We thought it would be interesting to compare those four surveys from 2012 to 2013 on which social media services our customers are using and see the trends.
In all four surveys, we received a total of 3,007 responses from our U.S. based customers, including 701 responses in the March 2012 survey, 822 responses in the October 2012 survey, 840 responses in the March 2013 survey, and 644 responses in the October 2013 survey.
We asked our users to rate how active they were in using Twitter, LinkedIn and Facebook and to select from four options, including “Do Not Use,” “Set up account, but never use,” “Use occasionally,” and “Active User.” Similar to our previous post that was published in December last year, we only show the percentage of the “Active Users” for each of the social media services.
The results from the four surveys showed that Facebook continues to be the top social media site actively used by our customers in the US. Based on the four surveys, an average of 41% of our clients are active users of Facebook. In the latest survey in October 2013 the percentage was at 37%, or a drop of 4% from the average level. If we compare this with our March 2013 Survey, we see a big drop of 8%.
LinkedIn continues to hold the second spot averaging 28% of our clients being active users across the four surveys. We see that LinkedIn usage has continued to increase among our clients from the first survey back in March 2012, hitting the highest level of 35% in March 2013, and then dropping 4% to 31% in the latest survey.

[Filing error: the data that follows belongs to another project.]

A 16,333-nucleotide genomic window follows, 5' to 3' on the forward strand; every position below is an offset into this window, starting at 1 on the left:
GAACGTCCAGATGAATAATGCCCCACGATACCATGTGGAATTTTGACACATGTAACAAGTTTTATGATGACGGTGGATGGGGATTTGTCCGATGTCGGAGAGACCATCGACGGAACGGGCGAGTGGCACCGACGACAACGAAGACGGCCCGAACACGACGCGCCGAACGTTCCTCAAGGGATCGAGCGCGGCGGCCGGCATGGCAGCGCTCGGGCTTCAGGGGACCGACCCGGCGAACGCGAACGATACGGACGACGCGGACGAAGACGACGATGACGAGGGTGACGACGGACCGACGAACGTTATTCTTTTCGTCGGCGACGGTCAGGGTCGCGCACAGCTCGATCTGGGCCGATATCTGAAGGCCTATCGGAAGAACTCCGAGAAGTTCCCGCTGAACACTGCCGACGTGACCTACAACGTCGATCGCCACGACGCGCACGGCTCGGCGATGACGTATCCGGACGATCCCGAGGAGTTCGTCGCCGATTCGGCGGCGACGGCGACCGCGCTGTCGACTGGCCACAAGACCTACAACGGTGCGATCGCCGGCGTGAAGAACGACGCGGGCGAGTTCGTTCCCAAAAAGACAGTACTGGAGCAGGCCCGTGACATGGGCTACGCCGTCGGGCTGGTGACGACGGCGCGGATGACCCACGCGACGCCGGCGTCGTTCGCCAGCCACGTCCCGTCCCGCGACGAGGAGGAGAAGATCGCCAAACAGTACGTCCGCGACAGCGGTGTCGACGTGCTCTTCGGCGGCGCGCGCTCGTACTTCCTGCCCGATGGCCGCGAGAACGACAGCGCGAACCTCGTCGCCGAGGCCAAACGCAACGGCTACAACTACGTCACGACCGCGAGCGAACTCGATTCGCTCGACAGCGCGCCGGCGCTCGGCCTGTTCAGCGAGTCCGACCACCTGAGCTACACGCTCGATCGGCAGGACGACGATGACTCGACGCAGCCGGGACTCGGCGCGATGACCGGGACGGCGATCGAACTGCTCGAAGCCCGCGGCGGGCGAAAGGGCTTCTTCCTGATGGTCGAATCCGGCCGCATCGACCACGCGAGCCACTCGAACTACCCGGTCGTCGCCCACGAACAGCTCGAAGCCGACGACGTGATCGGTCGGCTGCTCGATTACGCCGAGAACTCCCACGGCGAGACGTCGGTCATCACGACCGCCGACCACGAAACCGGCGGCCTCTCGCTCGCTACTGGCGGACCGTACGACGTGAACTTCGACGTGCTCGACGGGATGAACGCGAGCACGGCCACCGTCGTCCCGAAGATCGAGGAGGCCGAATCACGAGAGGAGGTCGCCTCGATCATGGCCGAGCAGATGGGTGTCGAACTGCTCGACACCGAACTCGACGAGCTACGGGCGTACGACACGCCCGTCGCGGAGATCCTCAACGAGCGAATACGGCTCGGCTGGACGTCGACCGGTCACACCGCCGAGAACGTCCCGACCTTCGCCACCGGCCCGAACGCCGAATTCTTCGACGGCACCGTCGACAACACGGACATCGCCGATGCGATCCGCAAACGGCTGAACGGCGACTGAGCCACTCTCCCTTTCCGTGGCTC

Twitter captured the third position averaging 21% of our clients being active users across the four surveys. Similar to LinkedIn, Twitter usage continued to increase from 16% to 24% over 2012 and remained at a steady level in March 2013. But once again, we see a 4% drop in our most recent survey.
The data spanning four surveys show some interesting results on how the usage of these social media sites has evolved within the past two years. In summary, the latest survey in October 2013 showed that there has been a drop in active use of social media services like Facebook, LinkedIn and Twitter.
While we cannot state the exact reason we are seeing this drop, it is interesting to note that this could be an instance of social media fatigue as social media experts have recently discussed [1, 2]. Another explanation may be in the rise of social media newcomers that are taking away some market share of “attention” from traditional social media services.
In the next survey we may look into other emerging social media providers from different regions and adding those into our survey questions.